Other tablewares were less common. At Adventure Bay the number of teacups indicates they may have been widely used, but the small quantity identified at Lagoon Bay is more equivocal. One problem with interpreting the Lagoon Bay assemblage is that many of the fragments excavated were very small, which can make precise identification of vessel shape difficult. Nevertheless, it is apparent that some of the men at the stations were drinking tea, and using formal tea equipment like the fashionable black basalt-ware teapot found at Lagoon Bay. Some men were also drinking wine in a formal manner, as is shown by the two stemmed glasses found at Adventure Bay. Some of this formal china and glass may even have been used by James Kelly himself. The captains of ships which met at sea would visit in each other's cabins, exchanging news over a glass of wine. Kelly would have done this many times on his voyages, and may have kept up the custom when visiting the managers of his stations.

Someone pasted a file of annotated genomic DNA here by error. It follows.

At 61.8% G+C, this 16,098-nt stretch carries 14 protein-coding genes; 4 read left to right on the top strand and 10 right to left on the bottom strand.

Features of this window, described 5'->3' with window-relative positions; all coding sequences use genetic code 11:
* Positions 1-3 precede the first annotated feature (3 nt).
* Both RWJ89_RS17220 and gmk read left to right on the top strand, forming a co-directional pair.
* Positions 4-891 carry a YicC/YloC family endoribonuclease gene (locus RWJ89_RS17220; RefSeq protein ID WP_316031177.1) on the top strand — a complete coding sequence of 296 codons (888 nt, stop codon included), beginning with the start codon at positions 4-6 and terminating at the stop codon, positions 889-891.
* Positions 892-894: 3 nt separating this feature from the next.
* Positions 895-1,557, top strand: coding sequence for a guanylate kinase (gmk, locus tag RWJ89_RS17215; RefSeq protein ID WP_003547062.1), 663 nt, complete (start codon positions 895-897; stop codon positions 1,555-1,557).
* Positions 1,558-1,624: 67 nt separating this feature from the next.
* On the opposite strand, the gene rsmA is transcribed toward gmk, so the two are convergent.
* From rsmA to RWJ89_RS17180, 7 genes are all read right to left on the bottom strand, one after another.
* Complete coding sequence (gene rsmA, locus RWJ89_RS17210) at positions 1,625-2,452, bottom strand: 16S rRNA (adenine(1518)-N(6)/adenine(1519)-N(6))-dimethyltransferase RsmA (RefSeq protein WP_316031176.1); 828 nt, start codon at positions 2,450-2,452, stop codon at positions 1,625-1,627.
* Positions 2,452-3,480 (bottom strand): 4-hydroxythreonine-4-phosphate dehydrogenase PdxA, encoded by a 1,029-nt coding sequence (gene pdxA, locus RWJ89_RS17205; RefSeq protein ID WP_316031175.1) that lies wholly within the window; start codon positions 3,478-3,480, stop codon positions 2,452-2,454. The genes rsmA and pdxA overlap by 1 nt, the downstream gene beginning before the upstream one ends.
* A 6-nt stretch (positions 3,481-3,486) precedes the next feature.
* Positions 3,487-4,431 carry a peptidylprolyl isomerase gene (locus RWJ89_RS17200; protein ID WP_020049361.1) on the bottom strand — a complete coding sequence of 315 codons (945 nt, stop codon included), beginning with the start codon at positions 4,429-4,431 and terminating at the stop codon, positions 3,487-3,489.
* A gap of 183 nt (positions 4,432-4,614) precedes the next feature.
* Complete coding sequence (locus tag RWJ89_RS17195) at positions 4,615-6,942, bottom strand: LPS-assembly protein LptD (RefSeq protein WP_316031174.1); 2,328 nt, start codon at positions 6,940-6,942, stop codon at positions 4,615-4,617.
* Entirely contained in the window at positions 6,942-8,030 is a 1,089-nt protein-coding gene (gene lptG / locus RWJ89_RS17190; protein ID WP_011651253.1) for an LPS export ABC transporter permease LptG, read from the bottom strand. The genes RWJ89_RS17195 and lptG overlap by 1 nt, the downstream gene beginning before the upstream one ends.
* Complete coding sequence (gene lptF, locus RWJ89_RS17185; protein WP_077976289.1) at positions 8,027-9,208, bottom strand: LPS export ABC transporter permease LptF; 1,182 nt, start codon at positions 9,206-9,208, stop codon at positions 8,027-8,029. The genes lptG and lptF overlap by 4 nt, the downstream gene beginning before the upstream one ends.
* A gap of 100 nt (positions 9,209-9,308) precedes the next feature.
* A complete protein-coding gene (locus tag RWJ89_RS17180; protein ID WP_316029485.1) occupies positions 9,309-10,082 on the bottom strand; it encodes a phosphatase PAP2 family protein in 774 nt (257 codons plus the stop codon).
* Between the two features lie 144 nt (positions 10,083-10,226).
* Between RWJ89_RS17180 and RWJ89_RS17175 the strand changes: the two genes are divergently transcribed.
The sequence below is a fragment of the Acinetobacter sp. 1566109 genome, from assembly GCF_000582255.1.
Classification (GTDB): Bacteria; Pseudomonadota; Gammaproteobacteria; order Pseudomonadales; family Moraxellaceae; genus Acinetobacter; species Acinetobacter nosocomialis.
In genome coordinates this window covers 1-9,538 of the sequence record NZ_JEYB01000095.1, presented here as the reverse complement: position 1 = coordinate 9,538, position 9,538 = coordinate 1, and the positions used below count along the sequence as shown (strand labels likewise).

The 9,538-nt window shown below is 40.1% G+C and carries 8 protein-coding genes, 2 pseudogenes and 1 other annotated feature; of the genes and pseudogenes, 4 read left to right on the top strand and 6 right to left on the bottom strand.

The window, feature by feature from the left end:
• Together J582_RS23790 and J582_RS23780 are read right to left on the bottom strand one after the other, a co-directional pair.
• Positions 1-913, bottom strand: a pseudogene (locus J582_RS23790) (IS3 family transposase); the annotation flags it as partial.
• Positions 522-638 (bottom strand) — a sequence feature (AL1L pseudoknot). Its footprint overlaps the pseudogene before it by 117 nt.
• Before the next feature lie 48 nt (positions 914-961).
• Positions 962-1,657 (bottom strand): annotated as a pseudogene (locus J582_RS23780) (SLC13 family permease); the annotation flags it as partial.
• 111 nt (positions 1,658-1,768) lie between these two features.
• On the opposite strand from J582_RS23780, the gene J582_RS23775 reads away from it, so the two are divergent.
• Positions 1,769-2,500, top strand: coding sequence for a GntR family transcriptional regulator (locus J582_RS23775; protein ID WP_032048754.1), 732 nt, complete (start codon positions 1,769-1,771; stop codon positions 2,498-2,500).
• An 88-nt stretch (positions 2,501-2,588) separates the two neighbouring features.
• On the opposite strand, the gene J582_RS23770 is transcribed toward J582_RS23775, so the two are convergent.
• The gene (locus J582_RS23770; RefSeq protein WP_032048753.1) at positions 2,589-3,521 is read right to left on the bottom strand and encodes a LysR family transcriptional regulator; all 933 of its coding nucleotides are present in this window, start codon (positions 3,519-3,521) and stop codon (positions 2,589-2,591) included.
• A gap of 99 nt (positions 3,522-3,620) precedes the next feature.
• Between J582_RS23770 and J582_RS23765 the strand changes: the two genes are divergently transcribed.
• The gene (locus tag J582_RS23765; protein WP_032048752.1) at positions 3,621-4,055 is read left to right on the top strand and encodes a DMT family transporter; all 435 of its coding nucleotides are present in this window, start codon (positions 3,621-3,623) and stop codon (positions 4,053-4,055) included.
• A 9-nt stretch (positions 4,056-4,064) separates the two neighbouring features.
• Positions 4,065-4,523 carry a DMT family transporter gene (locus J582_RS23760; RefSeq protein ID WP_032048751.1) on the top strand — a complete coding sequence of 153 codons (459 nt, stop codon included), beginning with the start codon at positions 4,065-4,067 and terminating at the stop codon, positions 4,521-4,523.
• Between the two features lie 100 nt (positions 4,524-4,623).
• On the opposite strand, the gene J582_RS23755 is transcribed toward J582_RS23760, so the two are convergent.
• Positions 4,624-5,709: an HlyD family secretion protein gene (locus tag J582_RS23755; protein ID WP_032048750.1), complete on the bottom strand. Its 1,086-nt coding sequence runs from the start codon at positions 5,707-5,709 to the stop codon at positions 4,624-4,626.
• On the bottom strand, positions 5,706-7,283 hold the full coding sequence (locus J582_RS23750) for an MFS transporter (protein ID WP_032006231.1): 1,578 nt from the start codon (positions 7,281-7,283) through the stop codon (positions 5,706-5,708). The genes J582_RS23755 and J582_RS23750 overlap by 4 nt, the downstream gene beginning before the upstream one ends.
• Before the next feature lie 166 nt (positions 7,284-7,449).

The plain glass tumblers found would have been used for drinking ale or spirits. Fewer in number than plates or teacups, Grace Karskens has argued that such vessels are linked to the `circling glass'. (44) This was the traditional custom among working men and women drinking together socially. A single glass would be shared between several drinkers who passed it companionably between them. In that kind of environment fewer glasses would be used, which might help to explain why fewer glasses have been excavated. It is also possible that tin mugs or horn cups were used as drinking vessels but have not survived archaeologically.

The Adventure Bay and Lagoon Bay whaling stations were small industrial outposts, seasonally occupied by groups of men who were frequently regarded by their contemporaries as marginal outcasts. At the same time, the stations were integral components of the Van Diemen's Land economy and social system. Customs and behaviours there cannot be taken as representative of the colony as a whole, but they do provide important insights into what was possible. The foods eaten indicate what was available, from fresh mutton to salt beef and pork and occasional fish and native species. Bread and potatoes were staples, enlivened by flavourful condiments. Sweet tea was the normal drink but wine, ales, and spirits could also be had, accompanied by pipes of tobacco.